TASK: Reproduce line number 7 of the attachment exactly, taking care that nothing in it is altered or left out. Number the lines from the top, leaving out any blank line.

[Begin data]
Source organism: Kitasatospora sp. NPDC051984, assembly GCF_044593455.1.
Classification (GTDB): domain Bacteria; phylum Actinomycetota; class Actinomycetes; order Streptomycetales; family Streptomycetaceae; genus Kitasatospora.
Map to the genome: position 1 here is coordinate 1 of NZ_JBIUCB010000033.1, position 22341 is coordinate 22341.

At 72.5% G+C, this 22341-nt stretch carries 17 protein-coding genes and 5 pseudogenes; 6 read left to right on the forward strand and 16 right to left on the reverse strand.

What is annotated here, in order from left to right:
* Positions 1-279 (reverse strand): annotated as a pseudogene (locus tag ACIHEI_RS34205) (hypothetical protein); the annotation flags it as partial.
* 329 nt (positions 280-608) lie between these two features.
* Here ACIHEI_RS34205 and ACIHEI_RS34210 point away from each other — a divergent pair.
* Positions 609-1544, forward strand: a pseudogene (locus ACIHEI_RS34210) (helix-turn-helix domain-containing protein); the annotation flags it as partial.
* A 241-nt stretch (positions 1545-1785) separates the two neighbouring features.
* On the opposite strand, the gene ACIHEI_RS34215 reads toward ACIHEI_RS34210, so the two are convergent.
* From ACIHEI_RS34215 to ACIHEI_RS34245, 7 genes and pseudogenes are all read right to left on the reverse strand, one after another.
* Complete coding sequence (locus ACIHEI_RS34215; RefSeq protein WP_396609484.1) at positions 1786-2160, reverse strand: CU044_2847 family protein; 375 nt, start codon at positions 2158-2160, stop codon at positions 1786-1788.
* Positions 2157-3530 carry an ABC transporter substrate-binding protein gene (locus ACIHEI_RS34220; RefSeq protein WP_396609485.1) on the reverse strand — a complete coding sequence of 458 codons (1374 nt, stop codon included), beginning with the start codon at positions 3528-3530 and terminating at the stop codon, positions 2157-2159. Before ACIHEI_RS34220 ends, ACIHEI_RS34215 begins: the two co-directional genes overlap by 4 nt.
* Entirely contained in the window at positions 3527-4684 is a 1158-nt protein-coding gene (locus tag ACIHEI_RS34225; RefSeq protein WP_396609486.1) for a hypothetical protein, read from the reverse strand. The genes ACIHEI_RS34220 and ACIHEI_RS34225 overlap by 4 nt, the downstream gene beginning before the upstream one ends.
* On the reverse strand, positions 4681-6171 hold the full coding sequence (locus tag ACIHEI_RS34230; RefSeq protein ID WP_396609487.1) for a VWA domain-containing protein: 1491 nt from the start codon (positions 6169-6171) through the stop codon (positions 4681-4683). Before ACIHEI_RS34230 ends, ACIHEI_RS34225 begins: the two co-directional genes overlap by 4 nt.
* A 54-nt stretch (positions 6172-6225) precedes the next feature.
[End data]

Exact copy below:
* 329 nt (positions 280-608) lie between these two features.